Reading Derrida – and parsing the sometimes forbidding style – trained me to see the way language can undercut itself. It also trained me to be sensitive to how marginal details undermine a larger project. Derrida once destroyed an argument by respected amateur philosopher John Searle starting with his copyright statement. Small things can undermine supposedly-simple wider arguments. Faultlines can easily be exposed by looking at something from the edges.

There is, for example, a great book to be written about Brexit and curry. Not by me, although I’ve written some short pieces about the topic. Such a book would look at issues around immigration for unskilled workers, the promises made to the Indian restaurant industry during and after the referendum, and the Leave campaign’s strange ideas about empire.

And hiking also seems to resonate with Brexit. There are incidents like Theresa May’s Wales hike, Danniel Hannan’s lie about a walk, or Rory Stewart’s walks-as-campaigning. Then there are all the rural metaphors being used for the future, ‘sunlit uplands’ and all that. Brexit has also intruded into some of the walks I’ve taken, which have cut across leave and remain boundaries , and got me talking to people outside my liberal metropolitan bubble. And it’s impossible to walk across the English countryside without thinking about landscape, ownership, myth and legacy.

I’ve been trying to focus on less marginal things, but this theme keeps returning. So, maybe I’d just be better off giving in to it. I’m not sure where this path leads, but I think it’s going to be interesting.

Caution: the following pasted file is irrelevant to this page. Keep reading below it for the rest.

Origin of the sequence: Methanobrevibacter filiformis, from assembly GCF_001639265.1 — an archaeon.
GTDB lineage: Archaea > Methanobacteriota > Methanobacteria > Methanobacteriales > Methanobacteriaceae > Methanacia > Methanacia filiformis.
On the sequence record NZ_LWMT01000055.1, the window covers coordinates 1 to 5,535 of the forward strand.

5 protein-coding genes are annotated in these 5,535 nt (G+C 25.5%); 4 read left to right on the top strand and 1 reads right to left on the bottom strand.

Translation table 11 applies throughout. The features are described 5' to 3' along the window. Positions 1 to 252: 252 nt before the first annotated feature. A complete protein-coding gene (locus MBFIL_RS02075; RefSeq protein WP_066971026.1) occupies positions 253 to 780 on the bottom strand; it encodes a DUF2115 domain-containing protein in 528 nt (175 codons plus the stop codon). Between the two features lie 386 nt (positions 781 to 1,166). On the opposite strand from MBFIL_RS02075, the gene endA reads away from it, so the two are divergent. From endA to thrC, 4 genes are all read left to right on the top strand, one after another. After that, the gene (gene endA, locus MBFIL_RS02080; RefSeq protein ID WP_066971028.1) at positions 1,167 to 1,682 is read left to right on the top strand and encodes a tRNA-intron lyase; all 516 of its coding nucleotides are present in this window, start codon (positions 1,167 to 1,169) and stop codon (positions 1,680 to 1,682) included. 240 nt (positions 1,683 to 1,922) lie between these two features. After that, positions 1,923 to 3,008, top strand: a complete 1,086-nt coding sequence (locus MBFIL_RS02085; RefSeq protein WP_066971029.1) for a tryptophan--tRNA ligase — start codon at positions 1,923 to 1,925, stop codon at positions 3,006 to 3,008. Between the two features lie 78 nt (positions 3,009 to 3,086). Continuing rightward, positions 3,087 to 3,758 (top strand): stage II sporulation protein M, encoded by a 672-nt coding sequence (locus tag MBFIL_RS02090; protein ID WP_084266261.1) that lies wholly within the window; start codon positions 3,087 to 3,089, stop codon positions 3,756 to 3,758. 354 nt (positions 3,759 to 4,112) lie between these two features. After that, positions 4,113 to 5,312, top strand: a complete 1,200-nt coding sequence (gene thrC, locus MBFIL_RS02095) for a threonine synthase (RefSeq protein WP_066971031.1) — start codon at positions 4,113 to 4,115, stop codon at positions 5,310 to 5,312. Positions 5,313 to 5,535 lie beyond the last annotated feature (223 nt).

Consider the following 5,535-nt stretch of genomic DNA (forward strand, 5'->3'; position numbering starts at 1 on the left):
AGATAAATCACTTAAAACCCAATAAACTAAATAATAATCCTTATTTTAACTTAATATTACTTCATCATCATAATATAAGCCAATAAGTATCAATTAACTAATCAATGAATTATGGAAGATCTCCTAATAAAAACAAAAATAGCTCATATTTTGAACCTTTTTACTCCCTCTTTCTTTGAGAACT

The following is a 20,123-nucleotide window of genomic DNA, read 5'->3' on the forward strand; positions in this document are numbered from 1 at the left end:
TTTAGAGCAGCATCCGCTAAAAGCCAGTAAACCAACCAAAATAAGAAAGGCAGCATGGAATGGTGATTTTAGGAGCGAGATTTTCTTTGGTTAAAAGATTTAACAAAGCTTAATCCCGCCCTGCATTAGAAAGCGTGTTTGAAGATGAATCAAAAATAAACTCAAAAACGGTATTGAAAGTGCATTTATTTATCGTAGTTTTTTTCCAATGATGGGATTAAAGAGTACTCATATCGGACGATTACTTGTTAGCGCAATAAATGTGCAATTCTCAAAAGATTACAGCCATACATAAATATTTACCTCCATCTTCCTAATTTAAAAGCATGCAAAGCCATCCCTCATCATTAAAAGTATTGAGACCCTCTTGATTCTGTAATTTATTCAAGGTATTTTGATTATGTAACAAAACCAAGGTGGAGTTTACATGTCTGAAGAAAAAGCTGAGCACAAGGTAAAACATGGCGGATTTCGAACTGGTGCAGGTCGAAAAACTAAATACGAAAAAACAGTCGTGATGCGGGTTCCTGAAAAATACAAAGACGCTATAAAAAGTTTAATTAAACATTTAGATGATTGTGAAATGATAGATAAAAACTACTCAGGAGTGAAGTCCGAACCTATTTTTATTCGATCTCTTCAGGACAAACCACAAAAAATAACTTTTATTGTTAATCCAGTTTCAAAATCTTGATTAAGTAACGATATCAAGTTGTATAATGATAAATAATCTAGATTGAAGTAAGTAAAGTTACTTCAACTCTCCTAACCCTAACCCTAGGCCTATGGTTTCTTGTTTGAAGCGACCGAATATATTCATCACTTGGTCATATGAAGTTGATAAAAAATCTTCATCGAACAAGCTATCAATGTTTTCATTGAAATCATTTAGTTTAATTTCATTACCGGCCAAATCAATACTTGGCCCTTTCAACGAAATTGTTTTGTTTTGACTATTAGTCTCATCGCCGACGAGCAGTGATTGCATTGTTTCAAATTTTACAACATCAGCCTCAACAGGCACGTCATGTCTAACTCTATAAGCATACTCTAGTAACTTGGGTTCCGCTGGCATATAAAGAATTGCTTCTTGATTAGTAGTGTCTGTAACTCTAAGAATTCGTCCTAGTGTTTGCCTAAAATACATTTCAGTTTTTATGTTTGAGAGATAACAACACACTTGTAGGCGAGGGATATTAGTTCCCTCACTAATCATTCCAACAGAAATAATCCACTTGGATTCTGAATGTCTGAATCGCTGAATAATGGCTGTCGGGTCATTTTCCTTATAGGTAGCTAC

A short Brexit hike in London

I missed the London protest against Brexit in March, because I had things to do in the midlands. But I did check out the leave march organised by Richard Tice, now an MEP for the Brexit party. I wrote a long piece comparing the two marches as hikes.

Another pro-remain march was booked for October 19th, the day Parliament was due to vote on the Johnson deal. This time I went along with my friend Kate and her Rich Astley sign (“never gonna give EU up”).

The March to Leave had explicitly compared their multi-day hike to the previous London march, which they described as an easy stroll through London. I’d be interested to see how a democracy based on walking actually worked. There could be something there. But we’d have to solve the question I asked previously: Does a million people walking a single mile trump a couple of hundred people walking a couple of hundred miles?

As we walked through London on Saturday, the heroic March to Leave was pretty much forgotten, just another strange plot twist from an earlier season.

We arrived in London early and headed from Victoria to Green Park. As we waited for friends by a food kiosk, we met a woman who was leading a cheese tour. Her attendees were delayed by the march, so we got talking, and she told us her favourite cheese joke: What are cheese puffs made from?